Cannibalizes other industries – restaurants, clothing stores, theaters, and other retail shops suffer in direct proportion to the gambling industry’s success. Thus, it changes the economic base and character of local communities.
Fully half of the small businesses in Atlantic City closed in the first years of legalized gambling there.
Riverboat gambling in Natchez, MS gutted the local business community.
Increased Government Social Services
Need to create or increase government social services such as gambling addiction treatment/therapy costs.
Resulting increase in unemployment, welfare, food stamps, Medicaid, and other social services drain local resources as well as state and federal taxpayer programs.
Increased Government Regulatory Expenses
Requires expansion of regulatory agencies, infrastructure, and government salaries.
Increased Dollars Abused
Diverts resources acquired from family, friends, employers under false pretenses away from family needs.
It discourages hard work and saving.
State sponsored gambling – specifically video slot machines – promote a government sponsored message to citizens that getting ahead in life is a result of blind luck not education, hard work and initiative.
Building our government budgets on games of chance bolstered by deceptive state sponsored advertising campaigns sends a negative anti-work message to citizens and undermines the goals of personal achievement and individual contributions to our communities.
Breeds Corruption
Convenient front for organized crime to launder money from other activities such as drugs and prostitution.
Political corruption is rampant in states receiving revenue from casinos.
Does not stem illegal gambling, but rather creates a shadow industry.
State sanctioned advertising forces taxpayers to prop up this corruption.
Poor Tax Policy
Not neutral.
Invisible – not transparent.
Allows legislators to shuffle money around that would have been used for education.
Promises are always larger than the actual return.
States Gambled and Lost
Governor of Nevada said “the lesson from the last 20 years is clear; our revenue system is broken because it has relied on regressive and unstable [gambling] taxes.”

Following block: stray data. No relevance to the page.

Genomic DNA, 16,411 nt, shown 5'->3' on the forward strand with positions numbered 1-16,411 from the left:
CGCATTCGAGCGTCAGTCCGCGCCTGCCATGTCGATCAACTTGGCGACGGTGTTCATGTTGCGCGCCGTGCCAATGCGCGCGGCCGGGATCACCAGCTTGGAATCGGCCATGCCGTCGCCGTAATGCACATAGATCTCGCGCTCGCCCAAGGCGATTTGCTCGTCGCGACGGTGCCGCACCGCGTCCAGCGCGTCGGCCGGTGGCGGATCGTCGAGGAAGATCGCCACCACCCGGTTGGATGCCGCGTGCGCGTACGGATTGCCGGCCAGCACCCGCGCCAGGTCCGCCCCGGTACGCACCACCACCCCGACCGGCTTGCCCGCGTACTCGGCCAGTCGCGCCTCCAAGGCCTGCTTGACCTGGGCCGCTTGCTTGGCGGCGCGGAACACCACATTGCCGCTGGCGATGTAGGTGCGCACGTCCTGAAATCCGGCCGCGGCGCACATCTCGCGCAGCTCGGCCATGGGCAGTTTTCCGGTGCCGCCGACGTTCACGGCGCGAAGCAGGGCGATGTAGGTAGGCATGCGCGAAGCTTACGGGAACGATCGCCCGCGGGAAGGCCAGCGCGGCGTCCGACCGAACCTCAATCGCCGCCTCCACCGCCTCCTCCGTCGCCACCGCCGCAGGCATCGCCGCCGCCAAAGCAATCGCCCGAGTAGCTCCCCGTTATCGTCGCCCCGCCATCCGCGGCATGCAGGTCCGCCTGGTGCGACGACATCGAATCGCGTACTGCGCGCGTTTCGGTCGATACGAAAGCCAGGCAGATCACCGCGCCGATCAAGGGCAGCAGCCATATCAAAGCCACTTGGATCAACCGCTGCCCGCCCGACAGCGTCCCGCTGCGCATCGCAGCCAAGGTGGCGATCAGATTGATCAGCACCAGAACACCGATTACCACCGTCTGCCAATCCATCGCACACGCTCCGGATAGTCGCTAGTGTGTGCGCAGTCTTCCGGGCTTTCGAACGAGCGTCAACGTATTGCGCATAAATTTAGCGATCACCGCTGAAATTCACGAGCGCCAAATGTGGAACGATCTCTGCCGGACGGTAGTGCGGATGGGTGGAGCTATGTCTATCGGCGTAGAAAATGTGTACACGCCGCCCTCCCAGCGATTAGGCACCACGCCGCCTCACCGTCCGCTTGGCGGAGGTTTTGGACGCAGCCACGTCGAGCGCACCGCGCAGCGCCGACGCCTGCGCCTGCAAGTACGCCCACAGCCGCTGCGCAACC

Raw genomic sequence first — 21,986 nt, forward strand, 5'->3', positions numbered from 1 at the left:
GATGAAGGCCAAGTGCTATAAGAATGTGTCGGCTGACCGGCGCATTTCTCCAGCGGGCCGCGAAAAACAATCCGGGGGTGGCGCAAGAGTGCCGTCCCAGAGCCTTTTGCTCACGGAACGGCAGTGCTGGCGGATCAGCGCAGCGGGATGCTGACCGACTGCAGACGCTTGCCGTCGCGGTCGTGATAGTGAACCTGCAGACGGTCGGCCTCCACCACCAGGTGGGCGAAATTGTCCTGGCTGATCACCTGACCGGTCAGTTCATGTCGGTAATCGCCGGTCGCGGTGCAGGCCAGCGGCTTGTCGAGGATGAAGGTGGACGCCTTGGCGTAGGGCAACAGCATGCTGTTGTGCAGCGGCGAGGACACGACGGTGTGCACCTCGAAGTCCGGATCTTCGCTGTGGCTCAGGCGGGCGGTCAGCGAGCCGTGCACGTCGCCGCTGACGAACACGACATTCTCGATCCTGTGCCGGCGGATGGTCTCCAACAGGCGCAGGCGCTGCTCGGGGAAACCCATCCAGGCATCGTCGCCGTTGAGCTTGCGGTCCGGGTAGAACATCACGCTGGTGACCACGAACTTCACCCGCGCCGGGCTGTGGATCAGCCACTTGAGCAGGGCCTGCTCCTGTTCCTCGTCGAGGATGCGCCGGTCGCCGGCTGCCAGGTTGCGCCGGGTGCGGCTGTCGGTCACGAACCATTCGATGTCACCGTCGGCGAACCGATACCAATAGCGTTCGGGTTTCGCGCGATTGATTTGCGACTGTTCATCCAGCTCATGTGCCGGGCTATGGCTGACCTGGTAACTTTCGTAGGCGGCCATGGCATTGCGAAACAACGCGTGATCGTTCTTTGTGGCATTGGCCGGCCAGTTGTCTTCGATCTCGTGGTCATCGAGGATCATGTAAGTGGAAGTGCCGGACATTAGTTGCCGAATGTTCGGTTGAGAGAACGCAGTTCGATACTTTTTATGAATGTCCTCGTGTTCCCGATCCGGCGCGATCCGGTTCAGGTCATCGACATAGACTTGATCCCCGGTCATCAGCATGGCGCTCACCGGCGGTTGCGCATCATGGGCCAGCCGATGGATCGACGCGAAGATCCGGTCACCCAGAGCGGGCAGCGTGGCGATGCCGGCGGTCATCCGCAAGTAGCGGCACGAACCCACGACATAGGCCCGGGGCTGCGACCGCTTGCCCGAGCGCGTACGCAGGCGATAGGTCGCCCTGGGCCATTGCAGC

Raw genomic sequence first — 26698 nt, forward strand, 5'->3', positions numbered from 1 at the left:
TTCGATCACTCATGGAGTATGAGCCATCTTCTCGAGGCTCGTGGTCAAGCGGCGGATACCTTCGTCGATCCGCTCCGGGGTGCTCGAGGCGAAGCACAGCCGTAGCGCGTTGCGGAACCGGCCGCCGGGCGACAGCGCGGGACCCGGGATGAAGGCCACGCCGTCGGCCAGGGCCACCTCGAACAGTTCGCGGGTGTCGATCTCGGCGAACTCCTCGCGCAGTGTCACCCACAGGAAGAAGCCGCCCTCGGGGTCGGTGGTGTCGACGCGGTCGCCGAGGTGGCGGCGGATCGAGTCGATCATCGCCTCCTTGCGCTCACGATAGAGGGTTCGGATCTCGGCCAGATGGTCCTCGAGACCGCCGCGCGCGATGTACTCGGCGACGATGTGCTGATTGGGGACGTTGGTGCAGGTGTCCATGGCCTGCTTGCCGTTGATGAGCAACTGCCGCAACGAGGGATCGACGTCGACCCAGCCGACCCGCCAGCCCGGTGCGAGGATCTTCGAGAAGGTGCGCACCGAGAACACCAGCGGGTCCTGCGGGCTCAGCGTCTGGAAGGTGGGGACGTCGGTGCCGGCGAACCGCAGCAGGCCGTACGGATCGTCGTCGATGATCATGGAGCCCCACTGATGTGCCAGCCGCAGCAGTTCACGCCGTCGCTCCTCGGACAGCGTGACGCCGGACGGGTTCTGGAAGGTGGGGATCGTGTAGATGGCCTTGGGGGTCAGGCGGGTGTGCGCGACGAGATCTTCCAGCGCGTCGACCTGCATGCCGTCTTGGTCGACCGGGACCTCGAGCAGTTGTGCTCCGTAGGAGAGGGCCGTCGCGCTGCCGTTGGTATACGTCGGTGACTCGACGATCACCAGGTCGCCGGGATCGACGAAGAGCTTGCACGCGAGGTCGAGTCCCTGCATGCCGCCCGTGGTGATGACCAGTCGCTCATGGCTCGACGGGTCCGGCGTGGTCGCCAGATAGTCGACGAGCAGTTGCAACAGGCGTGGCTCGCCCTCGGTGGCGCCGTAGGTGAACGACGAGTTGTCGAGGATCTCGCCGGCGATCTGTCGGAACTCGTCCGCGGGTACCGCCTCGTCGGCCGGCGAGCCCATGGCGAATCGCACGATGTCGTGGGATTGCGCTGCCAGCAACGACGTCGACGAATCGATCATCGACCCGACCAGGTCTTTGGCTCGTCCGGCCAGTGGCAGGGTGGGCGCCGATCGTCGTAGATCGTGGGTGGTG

Even the Mayor of Las Vegas wants VLTs removed from neighborhoods outside the strip to prevent the creation of more gambling addicts.
Even the casino-industry in Nevada only provides the state with a third of its revenue, much less than promised.
Every state that uses gambling as a revenue source has a budget deficit – most notably Nevada and New Jersey.
In 1999 Louisiana voted to unplug almost 5,000 VLTs.
Louisiana leaders say that most of the revenue from gambling in the state is immediately taken out of the state and sent to franchise owners in New Jersey.
South Dakota, the first state to house video slot machines in 1989 still had an estimated $54 million budget deficit for 2004 and an estimated $17 million deficit projected for 2005 (Center on Budget & Policy Priorities).
Former South Dakota Governor Bill Janklow called VLTs “the biggest mistake the state ever made.”
Former Nebraska Governor and current United States Secretary of Agriculture Mike Johanns reported that he would be, “hard-pressed to think that gambling benefits outweigh the detriments.”
In South Carolina, lawmakers abandoned plans to institute VLTs when “the huge social costs in the form of addiction and financial hardship” failed to produce any real economic benefit.
New York reports that it has earned only half of what it was projected to earn from VLTs at its race tracks.
Historical odds predict that areas that embrace VLTs make a relatively quick slide to full-blown casino gambling.
Gambling Industry promised $99.2 million ($98 revenue + $1.2 million for Commission) in 1987 when legislation to allow race tracks first passed. The first track opened in 1990. Revenues peaked at $5 million and have been declining since that time.
The Gambling Industry has repeatedly asked the Texas Legislature for changes characterized as vital to the survival of the industry only to insist that more is needed.
Public debt – After claiming that Texas would make millions, the industry asked the State to forgive $10.5 million in public debt in 1993, only 3 years after the first track opened.
Now the declining racing industry wants taxpayers to bail them out again.
VLTs provide 80 % of the revenues at race tracks and casinos. VLTs are propping up a declining gaming industry. Texans should not subsidize a failing industry.
State sponsored gambling may be a tax on the ignorant – but it is a tax that the state encourages through massive gambling advertising. The cost of that advertising is not reflected in the public balance sheet on gambling.
A Risky Bet but a Sure Fall
In 1999, the National Gambling Impact Study Commission Called for a Moratorium on Gambling Expansion.
The experience of states that have legalized slots and casinos reveals that the much hyped revenue is a mirage that never fully materializes.
Relying on the pathological behavior of VLT consumers to keep state revenue steady is a gamble in itself. Texas cannot wager the education and future of our children by counting on revenue that is predictably undeniable.
We are the Party of strong families and personal responsibility. We believe in government that is accountable to the people. Governments should protect and serve not abuse and enslave.